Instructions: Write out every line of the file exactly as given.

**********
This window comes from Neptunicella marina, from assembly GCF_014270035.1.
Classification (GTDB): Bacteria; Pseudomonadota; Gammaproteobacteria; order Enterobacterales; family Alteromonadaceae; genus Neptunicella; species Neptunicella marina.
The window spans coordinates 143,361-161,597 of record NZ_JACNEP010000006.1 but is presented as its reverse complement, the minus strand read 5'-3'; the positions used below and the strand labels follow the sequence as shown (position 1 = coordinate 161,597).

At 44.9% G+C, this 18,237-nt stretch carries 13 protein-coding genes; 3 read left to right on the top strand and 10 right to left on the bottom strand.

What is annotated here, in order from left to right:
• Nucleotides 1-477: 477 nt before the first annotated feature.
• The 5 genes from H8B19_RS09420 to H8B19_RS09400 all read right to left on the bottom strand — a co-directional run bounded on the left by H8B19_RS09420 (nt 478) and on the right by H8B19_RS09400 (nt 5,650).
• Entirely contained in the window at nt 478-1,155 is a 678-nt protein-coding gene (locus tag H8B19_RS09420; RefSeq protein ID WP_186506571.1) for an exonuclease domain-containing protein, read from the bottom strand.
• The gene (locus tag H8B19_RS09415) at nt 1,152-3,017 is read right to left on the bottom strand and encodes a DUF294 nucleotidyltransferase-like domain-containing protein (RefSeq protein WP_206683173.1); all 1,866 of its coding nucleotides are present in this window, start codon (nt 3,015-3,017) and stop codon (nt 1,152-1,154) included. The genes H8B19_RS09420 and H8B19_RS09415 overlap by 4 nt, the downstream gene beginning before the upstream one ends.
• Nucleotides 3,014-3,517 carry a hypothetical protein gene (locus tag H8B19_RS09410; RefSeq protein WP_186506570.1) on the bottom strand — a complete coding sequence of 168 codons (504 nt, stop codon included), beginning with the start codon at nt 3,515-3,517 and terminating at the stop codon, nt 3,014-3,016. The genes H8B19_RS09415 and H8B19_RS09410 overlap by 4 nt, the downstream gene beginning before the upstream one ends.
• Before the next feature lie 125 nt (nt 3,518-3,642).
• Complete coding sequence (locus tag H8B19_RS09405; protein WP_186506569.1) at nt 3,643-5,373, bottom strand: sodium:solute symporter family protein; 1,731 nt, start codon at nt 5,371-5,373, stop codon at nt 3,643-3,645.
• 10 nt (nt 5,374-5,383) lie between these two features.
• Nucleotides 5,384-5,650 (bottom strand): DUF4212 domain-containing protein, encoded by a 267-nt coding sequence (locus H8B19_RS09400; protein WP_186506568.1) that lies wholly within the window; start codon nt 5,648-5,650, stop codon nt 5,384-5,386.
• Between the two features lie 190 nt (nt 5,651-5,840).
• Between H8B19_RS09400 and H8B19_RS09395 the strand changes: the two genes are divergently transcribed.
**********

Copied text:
This window comes from Neptunicella marina, from assembly GCF_014270035.1.
Classification (GTDB): Bacteria; Pseudomonadota; Gammaproteobacteria; order Enterobacterales; family Alteromonadaceae; genus Neptunicella; species Neptunicella marina.
The window spans coordinates 143,361-161,597 of record NZ_JACNEP010000006.1 but is presented as its reverse complement, the minus strand read 5'-3'; the positions used below and the strand labels follow the sequence as shown (position 1 = coordinate 161,597).

At 44.9% G+C, this 18,237-nt stretch carries 13 protein-coding genes; 3 read left to right on the top strand and 10 right to left on the bottom strand.

What is annotated here, in order from left to right:
• Nucleotides 1-477: 477 nt before the first annotated feature.
• The 5 genes from H8B19_RS09420 to H8B19_RS09400 all read right to left on the bottom strand — a co-directional run bounded on the left by H8B19_RS09420 (nt 478) and on the right by H8B19_RS09400 (nt 5,650).
• Entirely contained in the window at nt 478-1,155 is a 678-nt protein-coding gene (locus tag H8B19_RS09420; RefSeq protein ID WP_186506571.1) for an exonuclease domain-containing protein, read from the bottom strand.
• The gene (locus tag H8B19_RS09415) at nt 1,152-3,017 is read right to left on the bottom strand and encodes a DUF294 nucleotidyltransferase-like domain-containing protein (RefSeq protein WP_206683173.1); all 1,866 of its coding nucleotides are present in this window, start codon (nt 3,015-3,017) and stop codon (nt 1,152-1,154) included. The genes H8B19_RS09420 and H8B19_RS09415 overlap by 4 nt, the downstream gene beginning before the upstream one ends.
• Nucleotides 3,014-3,517 carry a hypothetical protein gene (locus tag H8B19_RS09410; RefSeq protein WP_186506570.1) on the bottom strand — a complete coding sequence of 168 codons (504 nt, stop codon included), beginning with the start codon at nt 3,515-3,517 and terminating at the stop codon, nt 3,014-3,016. The genes H8B19_RS09415 and H8B19_RS09410 overlap by 4 nt, the downstream gene beginning before the upstream one ends.
• Before the next feature lie 125 nt (nt 3,518-3,642).
• Complete coding sequence (locus tag H8B19_RS09405; protein WP_186506569.1) at nt 3,643-5,373, bottom strand: sodium:solute symporter family protein; 1,731 nt, start codon at nt 5,371-5,373, stop codon at nt 3,643-3,645.
• 10 nt (nt 5,374-5,383) lie between these two features.
• Nucleotides 5,384-5,650 (bottom strand): DUF4212 domain-containing protein, encoded by a 267-nt coding sequence (locus H8B19_RS09400; protein WP_186506568.1) that lies wholly within the window; start codon nt 5,648-5,650, stop codon nt 5,384-5,386.
• Between the two features lie 190 nt (nt 5,651-5,840).
• Between H8B19_RS09400 and H8B19_RS09395 the strand changes: the two genes are divergently transcribed.